Monica Lewis, a singer who worked alongside Frank Sinatra and Benny Goodman, acted in films and, for many years, was the voice of a popular series of animated commercials for Chiquita bananas, died June 12 at her home in Woodland Hills, Calif. She was 93.
Her publicist, Alan Eichler, confirmed the death. He said the cause was undetermined.
Ms. Lewis, a versatile performer with dimpled good looks, began her career as a jazz singer in her teens. She appeared at New York’s Stork Club and on radio before auditioning to replace Peggy Lee in Goodman’s band in 1943.
“There were 300 girls there,” she recalled to the Los Angeles Times in 2011. “My knees were shaking. He stopped most of them after four bars. He let me sing the whole song. He said, ‘Okay, kid, come back at 7:30 tonight.’ You couldn’t get a better start.”
Ms. Lewis made dozens of records in the 1940s and ‘50s, some of which became top sellers. She sang with Sinatra on the “The Chesterfield Hour,” appeared on magazine covers and made one of the first recordings of “Put the Blame on Mame,” which became famous from the 1946 film “Gilda” with Rita Hayworth.
She had hit records with “But Not for Me,” “The House I Live In,” “The Gentleman Is a Dope,” “Autumn Leaves” and “I Wish You Love” and appeared in nightclubs with her accompanist Ellis Larkins, a jazz pianist who later worked with Ella Fitzgerald.
Ms. Lewis introduced newspaper columnist Ed Sullivan to her brother, Marlo Lewis, who became the producer for Sullivan’s first television show, “Toast of the Town.” Ms. Lewis was a guest on the program’s 1948 premiere, along with the comedy team of Jerry Lewis and Dean Martin and songwriters Richard Rodgers and Oscar Hammerstein.
In 1950, she moved to Hollywood, where MGM considered her a potential Lana Turner in waiting. She appeared in several films, including “Excuse My Dust” (1951) with Red Skelton, “Affair With a Stranger” (1953) and “Everything I Have Is Yours” (1952) in which she sang the theme song.
At the peak of her fame, Ms. Lewis went on a USO tour during the Korean War. At one point in the early 1950s, she was reportedly receiving 3,000 letters a week from servicemen.
Along the way, Ms. Lewis had romances with actors Kirk Douglas and Ronald Reagan. In her 2011 memoir, “Hollywood Through My Eyes,” she said Reagan — who was a Democrat at the time — asked her to marry him. She turned him down.
“We had a great time,” she said in a 2013 interview with the online Smashing Interviews magazine. “But I had met somebody else . . . [and] it could mean only that I wasn’t really in love with Ronnie, so I broke it off.”
In 1947, Ms. Lewis began singing for Chiquita in a series of animated commercials shown in movie theaters. The jingle, sung over a Latin beat, became numbingly familiar to moviegoers: “I’m Chiquita banana, and I’ve come to say, bananas have to ripen in a certain way, and when they’re flecked with brown and have a golden hue, bananas taste the best and are the best for you.”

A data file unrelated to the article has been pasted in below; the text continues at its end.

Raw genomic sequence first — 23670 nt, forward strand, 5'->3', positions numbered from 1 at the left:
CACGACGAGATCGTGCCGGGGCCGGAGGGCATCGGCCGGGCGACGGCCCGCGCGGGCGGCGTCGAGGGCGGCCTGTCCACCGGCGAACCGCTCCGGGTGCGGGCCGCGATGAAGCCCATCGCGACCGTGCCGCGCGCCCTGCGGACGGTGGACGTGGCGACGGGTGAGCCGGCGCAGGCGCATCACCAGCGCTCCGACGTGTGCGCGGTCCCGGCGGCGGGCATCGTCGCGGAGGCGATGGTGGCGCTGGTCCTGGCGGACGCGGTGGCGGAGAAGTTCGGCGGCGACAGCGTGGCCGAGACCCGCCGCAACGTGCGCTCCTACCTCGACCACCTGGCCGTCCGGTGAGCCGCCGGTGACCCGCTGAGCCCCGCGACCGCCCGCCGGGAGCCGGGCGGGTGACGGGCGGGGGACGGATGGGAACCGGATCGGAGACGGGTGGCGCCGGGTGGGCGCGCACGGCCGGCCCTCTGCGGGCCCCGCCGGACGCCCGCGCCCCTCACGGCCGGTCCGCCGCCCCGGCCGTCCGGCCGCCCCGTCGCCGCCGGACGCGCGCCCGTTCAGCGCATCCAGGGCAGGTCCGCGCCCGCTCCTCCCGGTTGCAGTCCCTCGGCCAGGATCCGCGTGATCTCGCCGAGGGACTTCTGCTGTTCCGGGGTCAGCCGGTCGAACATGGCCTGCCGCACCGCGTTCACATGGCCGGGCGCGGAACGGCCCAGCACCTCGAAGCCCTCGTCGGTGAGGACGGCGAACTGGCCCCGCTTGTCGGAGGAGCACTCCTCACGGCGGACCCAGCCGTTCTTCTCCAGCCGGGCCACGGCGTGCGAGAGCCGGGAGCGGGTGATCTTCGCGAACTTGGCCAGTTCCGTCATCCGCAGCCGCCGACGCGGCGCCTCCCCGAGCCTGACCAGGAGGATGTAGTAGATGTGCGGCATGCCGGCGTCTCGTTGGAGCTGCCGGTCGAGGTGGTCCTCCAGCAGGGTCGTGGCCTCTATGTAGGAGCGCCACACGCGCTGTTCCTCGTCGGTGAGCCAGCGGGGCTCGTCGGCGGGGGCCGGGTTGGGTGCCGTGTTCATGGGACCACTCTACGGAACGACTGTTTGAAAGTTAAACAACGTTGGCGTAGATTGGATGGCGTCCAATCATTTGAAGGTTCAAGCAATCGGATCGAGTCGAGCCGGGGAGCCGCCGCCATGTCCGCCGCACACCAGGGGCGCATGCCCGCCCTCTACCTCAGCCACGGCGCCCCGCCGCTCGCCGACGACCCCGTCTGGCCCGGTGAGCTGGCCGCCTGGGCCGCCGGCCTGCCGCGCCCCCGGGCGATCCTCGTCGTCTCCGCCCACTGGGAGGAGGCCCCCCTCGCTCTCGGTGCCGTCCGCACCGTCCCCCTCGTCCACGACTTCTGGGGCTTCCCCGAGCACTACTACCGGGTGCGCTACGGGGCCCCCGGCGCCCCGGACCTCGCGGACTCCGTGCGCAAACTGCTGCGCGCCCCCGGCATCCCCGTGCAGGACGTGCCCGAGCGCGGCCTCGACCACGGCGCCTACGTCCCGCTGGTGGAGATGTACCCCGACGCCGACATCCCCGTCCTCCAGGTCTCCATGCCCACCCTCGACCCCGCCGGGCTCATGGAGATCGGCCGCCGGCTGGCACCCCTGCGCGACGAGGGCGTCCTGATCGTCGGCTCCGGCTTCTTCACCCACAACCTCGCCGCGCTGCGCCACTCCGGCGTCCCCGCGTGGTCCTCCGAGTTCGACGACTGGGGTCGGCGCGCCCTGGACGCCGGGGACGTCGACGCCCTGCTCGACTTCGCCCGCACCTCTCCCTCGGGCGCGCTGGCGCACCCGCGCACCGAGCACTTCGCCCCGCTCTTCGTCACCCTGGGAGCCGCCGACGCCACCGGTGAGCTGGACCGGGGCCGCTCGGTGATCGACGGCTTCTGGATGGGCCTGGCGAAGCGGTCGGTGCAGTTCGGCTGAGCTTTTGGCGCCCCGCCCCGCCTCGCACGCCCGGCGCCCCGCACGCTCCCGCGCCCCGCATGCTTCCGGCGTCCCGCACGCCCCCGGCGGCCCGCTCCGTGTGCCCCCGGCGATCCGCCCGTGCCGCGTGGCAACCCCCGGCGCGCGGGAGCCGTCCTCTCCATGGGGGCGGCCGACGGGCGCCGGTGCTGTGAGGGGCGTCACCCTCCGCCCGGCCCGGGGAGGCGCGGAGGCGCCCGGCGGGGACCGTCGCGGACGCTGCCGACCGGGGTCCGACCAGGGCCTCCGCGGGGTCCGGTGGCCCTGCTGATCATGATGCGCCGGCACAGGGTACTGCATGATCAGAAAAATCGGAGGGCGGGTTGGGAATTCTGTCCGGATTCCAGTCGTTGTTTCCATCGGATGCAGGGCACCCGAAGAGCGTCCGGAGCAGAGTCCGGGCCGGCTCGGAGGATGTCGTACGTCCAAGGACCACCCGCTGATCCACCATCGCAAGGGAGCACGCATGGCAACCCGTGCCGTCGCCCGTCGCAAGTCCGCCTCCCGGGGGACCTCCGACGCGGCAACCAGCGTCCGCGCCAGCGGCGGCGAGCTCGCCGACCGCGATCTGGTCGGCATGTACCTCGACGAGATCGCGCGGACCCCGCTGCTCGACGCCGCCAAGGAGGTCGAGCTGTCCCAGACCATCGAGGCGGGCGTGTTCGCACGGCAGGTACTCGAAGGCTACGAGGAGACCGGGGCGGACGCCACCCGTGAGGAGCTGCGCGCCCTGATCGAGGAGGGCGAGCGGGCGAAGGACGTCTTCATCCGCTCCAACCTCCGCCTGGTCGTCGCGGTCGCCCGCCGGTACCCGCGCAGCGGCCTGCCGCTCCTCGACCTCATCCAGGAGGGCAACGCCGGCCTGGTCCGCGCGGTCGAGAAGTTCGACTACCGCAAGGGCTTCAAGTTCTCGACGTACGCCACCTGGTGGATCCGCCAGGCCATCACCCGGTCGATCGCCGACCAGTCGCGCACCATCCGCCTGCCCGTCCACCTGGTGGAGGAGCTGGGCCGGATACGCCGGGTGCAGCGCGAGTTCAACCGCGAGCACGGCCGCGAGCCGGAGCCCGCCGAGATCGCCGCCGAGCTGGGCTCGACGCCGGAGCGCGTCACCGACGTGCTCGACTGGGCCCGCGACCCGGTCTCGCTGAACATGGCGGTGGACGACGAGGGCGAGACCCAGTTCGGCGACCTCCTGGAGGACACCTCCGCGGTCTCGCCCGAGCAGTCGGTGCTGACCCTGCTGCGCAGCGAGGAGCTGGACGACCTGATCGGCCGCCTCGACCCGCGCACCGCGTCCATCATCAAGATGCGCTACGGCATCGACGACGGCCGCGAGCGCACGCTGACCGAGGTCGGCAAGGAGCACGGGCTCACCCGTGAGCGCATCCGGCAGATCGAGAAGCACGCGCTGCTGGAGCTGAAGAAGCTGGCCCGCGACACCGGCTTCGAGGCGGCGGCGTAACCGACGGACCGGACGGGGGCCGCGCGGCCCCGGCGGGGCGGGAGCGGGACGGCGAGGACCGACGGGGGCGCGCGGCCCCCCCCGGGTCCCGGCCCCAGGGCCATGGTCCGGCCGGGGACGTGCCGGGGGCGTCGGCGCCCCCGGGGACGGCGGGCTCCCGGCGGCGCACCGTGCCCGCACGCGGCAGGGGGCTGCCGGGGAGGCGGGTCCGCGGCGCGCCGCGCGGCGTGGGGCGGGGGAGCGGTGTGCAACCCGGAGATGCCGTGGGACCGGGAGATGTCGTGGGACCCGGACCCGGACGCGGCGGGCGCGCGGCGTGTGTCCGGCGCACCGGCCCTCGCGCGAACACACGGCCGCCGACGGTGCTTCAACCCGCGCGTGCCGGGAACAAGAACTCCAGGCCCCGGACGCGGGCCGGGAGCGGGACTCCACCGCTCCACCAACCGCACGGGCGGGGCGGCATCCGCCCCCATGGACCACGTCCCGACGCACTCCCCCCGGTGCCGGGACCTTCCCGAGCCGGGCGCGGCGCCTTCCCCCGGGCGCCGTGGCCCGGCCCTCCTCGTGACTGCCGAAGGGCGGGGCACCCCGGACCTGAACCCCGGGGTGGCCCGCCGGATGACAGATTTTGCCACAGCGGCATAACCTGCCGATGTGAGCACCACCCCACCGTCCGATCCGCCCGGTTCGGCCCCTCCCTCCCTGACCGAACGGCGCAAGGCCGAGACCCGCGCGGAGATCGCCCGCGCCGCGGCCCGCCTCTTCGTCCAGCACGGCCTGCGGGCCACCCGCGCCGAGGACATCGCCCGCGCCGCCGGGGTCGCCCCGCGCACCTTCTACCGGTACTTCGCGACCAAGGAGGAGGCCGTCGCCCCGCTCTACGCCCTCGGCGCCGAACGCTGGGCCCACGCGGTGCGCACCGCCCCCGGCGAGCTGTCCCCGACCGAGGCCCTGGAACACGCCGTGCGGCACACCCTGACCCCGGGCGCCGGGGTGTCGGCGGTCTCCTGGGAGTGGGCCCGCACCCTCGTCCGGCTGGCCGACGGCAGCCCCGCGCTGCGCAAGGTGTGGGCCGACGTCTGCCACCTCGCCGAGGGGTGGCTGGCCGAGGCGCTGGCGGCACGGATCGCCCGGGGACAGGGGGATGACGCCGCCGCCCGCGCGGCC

Ms. Lewis made scores of commercials for Chiquita, many with imaginative comic subplots and recipes, all of which Ms. Lewis had to sing in rhythm: “Add some banana slices, just about two cups of spices, and you pour it in like this and let it set until you’re sure it’s firmly molded.”
In a 2007 segment on Jimmy Kimmel’s talk show, an 85-year-old Ms. Lewis reprised her Chiquita role, complete with a steamy interlude with a comedian playing a reporter.
Despite her long and varied career, Ms. Lewis recognized that more people probably heard her singing about bananas than in any other context.
“It lasted 14 years,” she said in 2013, “and paid my rent for a long time.”
She was born May Lewis in Chicago on May 5, 1922. Her father was a symphonic conductor and composer; her mother was an opera singer. Her family moved to New York when she was 11, and by 17 she was singing nightly in clubs as Monica Lewis.
Her first marriage, to record producer Bob Thiele, ended in divorce.
In 1956, she married movie executive Jennings Lang, who later gave her small roles in several films he produced, including “Earthquake” (1974), “Airport 77” (1977) and “The Concorde . . . Airport ’79” (1979).
She and her husband often entertained at their Beverly Hills estate. Their son, Rocky Lang, a writer and producer, wrote in a memoir that he once woke up to find the Beatles and Barbra Streisand eating cookies and drinking milk in their kitchen.
Jennings Lang died in 1996. In addition to their son, survivors include Lang’s son, whom Ms. Lewis adopted, Los Angeles jazz pianist Mike Lang; and three grandchildren.
In the 1980s, Ms. Lewis resumed her singing career, recording several new albums. In recent years, she developed a large following on Facebook and sometimes regaled audiences at golden-age-of-Hollywood events. Earlier this year, she recalled her friendship with Hollywood glamour girl Ava Gardner, who explained why she always went for the desserts at the studio commissary.
“Monica, if you can’t have it all,” she said, “at least have a bite of something you love.”